The Modern Scholar: High Seas, High Stakes: Naval Battles That Changed History

  • by Timothy B. Shutt
  • Narrated by Timothy B. Shutt
  • 7 hrs and 30 mins
  • Lecture

Publisher's Summary

Naval battles have long captured the popular imagination, from confrontations between Athens and Sparta in the ancient world to the epic conflicts that took place during the World Wars and beyond.
In this riveting series of lectures, Professor Timothy B. Shutt of Kenyon College explores the naval battles that have helped to establish empires and have changed history.
Throughout the course of world events, as trade and commerce grew in importance and nations became ever more dependent on the import and export of all manner of goods, control of the world's waterways and shipping lanes became a key determinant in which nations reigned supreme. As demonstrated so aptly in the World Wars, blockades at sea can strangle a nation as effectively as sieges laid against walled cities of old. With studied insight into the events that have shaped the world over the millennia, Professor Shutt imparts an understanding and appreciation for the importance of naval warfare in world history - and of the grandeur and daring that define these awe-inspiring clashes.


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Customer Reviews

Most Helpful

Intellectually and technically sloppy

I expected a survey course, some direction for additional reading. What Shutt delivered was often intellectually slipshod and technically amateurish.
As for the mental laziness on display here: Even in a survey course, I expect a lecturer to know how to pronounce the names of the people and places under discussion, not to guess at them, as Shutt repeatedly does.
In the opening lecture, Shutt suggested that he would explore themes such as the relationship between merchant oligarchies and naval power. Instead, the lectures often delivered score-keeping. This side lost X number of ships. The other side lost a lot fewer, because they had better ships or they practiced more, or some similar generalization that Shutt fails to explore. The effect is disturbing. OK. Some of these battles took place a long time ago. But those were human beings in those fights. They wanted to live, and many suffered terribly. I'm not asking for Shutt to burst into tears over that. I'm asking him to show some discipline, to draw some broader conclusions, to develop a theme. Other historians do that. Score-keeping insults the dead, the reader and history itself.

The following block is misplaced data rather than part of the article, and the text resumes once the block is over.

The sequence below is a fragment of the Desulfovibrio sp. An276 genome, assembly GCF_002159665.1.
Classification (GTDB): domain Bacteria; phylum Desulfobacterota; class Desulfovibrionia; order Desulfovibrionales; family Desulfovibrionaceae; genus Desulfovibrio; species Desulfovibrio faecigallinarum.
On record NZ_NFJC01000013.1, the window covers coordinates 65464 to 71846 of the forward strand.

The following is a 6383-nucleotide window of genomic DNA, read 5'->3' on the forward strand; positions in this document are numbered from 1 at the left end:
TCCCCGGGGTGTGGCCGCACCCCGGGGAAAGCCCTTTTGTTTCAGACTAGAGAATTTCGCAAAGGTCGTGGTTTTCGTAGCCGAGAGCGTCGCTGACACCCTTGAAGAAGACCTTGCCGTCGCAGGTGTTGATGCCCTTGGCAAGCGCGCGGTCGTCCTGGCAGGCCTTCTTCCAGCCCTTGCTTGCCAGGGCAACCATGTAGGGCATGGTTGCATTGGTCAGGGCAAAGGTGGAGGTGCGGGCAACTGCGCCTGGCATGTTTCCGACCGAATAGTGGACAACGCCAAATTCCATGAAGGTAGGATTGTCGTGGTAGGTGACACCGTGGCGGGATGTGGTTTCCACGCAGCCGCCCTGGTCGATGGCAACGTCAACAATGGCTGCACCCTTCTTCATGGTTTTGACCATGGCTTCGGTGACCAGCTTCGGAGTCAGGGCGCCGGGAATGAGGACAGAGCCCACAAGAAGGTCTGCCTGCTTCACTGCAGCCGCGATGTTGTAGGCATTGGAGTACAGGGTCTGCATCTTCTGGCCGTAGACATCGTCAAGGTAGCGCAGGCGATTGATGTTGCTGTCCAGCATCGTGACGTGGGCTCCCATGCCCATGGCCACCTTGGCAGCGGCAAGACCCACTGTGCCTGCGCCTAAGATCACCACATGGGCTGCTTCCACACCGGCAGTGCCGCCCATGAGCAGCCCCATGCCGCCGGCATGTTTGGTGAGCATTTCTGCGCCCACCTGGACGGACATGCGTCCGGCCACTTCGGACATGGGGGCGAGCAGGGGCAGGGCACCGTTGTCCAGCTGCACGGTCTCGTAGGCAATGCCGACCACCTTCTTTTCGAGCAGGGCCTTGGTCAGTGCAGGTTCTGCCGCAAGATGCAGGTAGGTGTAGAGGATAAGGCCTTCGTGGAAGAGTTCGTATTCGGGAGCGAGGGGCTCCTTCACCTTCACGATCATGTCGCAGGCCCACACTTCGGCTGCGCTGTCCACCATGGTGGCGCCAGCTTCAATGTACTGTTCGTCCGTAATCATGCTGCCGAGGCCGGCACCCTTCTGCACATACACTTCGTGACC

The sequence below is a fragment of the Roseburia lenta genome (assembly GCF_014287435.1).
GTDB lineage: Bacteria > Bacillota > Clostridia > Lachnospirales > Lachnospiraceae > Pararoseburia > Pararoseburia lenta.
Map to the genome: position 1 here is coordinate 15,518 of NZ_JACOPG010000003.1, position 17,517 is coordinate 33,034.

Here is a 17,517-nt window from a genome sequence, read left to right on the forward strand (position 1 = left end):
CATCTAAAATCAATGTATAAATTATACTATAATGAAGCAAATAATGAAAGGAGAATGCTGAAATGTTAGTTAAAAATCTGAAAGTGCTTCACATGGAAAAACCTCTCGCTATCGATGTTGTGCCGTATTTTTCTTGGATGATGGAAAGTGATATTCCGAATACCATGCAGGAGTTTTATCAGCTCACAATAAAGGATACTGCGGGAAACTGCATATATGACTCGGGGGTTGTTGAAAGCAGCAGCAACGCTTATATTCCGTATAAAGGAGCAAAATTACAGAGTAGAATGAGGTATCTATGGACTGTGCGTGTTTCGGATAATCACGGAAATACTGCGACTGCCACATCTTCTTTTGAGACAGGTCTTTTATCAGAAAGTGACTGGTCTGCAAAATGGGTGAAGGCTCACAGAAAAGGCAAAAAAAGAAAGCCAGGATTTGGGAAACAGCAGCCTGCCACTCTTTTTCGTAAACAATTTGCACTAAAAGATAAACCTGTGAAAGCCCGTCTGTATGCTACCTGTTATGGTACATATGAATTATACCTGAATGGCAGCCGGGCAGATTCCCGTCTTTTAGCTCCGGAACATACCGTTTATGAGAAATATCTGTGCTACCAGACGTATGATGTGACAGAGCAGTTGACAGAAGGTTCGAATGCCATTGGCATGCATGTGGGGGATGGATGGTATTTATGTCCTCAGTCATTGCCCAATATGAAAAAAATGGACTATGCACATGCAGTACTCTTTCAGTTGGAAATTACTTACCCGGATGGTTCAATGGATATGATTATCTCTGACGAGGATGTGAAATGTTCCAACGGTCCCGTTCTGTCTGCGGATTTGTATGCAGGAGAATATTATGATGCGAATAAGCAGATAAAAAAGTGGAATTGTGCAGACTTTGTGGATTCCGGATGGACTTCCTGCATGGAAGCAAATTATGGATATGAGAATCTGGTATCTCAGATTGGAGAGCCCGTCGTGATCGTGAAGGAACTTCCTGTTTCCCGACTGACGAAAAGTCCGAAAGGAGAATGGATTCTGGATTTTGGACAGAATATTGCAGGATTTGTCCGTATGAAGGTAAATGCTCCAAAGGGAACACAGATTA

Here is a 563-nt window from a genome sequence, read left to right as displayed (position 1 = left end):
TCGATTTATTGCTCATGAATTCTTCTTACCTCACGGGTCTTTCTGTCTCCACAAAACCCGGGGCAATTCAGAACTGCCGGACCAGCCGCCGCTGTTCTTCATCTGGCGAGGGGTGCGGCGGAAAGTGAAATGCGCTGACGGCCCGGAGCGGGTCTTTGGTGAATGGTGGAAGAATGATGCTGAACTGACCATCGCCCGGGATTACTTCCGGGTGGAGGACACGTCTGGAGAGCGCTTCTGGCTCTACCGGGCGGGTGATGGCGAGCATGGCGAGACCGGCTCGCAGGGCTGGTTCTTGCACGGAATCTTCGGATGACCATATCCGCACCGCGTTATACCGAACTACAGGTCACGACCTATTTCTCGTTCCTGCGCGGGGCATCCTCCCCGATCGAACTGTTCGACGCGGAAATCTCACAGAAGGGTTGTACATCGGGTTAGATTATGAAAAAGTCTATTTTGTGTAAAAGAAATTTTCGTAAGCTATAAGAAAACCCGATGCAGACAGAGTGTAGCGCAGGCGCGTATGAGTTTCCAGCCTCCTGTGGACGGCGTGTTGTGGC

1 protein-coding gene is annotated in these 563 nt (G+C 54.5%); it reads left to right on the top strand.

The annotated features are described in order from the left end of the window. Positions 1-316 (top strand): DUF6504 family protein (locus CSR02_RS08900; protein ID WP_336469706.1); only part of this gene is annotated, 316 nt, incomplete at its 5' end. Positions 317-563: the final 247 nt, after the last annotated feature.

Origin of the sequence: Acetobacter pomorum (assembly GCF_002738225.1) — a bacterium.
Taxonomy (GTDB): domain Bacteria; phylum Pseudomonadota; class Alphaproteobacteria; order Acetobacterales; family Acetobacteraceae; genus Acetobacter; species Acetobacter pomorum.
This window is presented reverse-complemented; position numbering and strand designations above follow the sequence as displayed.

On to the technical sloppiness: At the end of the series, a narrator credits three editors. I cannot fathom how they might have spent their time on this project. Certainly not on correcting errors. At one point, I got so exasperated that I actually started keeping a log of Shutt's stumbles, but I kept losing track. There were lots and lots and lots. I can understand that Shutt might stumble in his delivery. What I can't understand is how the publisher could have expected payment for such sloppy editing, or why Audible actually bought it.
I bought it because I didn't know how awful it would be. I wish I hadn't.
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- Chris

Weak and lacking insights

This is a lecture series by a professor on 2000+ years of naval history. Unfortunately, it was very disappointing.

Its major failing is that essentially it was just a factual recounting of major battles using a couple of sources each. The professor provides a bare minimum of analysis for each battle and for Naval history in general. He does not explain why the battles he chose were of particular importance or their lasting consequences. Nor does he show why one side prevailed. He does not explore the developments in naval science or tactics over time.

If you want a crash course in the facts of about 15 major naval battles, that this is a good choice, but the lack of analysis or insights make this a poor value.

Instead read Keegan's History of Warfare, or Alfred Thayer Mahan.
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- Matthew

Book Details

  • Release Date: 08-14-2008
  • Publisher: Recorded Books